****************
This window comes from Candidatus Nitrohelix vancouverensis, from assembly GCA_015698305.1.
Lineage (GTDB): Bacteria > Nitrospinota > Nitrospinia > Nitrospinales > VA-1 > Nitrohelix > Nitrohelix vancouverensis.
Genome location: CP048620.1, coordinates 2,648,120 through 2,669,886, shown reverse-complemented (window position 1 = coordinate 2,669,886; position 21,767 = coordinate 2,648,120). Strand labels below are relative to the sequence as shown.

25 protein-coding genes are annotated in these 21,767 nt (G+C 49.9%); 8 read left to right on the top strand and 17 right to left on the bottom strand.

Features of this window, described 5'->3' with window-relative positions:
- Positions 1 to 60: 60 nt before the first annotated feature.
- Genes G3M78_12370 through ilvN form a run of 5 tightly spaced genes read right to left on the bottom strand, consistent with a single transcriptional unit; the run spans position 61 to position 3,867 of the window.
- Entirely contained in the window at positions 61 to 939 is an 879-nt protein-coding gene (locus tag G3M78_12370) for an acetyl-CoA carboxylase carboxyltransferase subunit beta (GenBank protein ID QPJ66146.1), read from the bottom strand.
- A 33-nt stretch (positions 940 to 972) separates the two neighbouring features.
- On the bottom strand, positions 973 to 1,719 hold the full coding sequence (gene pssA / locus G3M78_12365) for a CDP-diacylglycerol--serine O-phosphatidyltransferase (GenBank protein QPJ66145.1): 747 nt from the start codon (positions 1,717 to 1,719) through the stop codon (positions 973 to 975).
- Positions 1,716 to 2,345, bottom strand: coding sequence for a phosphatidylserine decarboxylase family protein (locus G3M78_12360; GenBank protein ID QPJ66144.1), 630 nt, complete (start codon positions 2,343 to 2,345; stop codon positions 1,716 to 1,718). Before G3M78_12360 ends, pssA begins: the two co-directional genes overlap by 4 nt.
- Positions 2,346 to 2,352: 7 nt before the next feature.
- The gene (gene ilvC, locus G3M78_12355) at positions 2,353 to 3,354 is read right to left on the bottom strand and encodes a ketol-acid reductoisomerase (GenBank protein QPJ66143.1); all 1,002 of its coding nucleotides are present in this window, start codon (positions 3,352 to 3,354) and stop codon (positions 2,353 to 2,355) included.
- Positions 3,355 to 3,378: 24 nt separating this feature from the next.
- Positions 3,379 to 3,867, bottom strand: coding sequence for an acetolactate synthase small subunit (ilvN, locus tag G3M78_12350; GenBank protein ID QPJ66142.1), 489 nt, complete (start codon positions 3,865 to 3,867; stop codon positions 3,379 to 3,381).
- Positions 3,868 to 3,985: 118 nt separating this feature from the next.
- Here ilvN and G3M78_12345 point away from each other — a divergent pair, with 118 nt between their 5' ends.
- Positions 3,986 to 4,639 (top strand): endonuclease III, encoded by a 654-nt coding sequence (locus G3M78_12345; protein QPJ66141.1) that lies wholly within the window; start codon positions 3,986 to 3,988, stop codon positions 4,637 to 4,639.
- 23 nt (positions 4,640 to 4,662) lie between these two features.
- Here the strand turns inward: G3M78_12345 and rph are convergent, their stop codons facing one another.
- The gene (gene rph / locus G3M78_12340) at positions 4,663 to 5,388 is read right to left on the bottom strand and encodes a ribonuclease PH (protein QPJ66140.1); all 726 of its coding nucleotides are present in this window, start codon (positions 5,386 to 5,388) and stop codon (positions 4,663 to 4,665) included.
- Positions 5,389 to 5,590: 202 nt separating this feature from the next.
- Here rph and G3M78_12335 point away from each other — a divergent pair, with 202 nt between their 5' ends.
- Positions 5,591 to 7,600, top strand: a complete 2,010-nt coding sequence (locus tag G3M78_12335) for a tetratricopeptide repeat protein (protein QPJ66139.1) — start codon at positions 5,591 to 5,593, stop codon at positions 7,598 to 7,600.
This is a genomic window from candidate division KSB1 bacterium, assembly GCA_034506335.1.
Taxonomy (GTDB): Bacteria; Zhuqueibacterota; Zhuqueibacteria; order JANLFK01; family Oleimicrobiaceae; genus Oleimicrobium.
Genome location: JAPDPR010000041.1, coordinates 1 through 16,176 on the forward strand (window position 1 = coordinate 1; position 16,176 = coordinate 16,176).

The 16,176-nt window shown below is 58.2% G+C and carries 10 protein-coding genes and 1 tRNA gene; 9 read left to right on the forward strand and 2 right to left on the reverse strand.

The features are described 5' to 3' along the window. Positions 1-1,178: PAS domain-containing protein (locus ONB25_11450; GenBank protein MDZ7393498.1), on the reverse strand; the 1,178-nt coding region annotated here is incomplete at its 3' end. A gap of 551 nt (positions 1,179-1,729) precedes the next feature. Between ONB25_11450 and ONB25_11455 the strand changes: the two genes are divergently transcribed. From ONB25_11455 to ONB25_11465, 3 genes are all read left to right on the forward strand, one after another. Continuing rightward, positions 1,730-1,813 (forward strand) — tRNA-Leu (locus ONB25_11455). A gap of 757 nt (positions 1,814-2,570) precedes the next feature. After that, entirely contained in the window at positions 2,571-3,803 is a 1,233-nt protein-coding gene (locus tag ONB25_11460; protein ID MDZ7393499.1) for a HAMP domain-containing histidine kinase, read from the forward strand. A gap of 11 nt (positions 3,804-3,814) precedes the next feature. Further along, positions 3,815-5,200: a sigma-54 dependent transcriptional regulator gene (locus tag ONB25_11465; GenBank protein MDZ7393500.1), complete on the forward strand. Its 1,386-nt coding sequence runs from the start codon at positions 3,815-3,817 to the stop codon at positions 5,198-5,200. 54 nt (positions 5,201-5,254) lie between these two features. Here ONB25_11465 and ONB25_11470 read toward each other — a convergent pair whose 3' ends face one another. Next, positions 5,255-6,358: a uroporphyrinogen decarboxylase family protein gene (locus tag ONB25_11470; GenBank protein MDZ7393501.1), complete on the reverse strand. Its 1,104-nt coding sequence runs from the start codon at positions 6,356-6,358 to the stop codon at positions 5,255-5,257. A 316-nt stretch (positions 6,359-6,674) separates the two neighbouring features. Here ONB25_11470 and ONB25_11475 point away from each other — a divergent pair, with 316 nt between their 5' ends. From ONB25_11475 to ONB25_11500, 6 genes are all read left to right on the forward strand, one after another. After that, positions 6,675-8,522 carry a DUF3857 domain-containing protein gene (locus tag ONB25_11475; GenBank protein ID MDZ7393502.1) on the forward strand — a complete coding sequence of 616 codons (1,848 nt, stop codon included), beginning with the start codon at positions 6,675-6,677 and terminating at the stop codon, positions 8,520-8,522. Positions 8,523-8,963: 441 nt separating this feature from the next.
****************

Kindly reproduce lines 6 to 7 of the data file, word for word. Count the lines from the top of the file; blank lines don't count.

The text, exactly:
- Positions 1 to 60: 60 nt before the first annotated feature.
- Genes G3M78_12370 through ilvN form a run of 5 tightly spaced genes read right to left on the bottom strand, consistent with a single transcriptional unit; the run spans position 61 to position 3,867 of the window.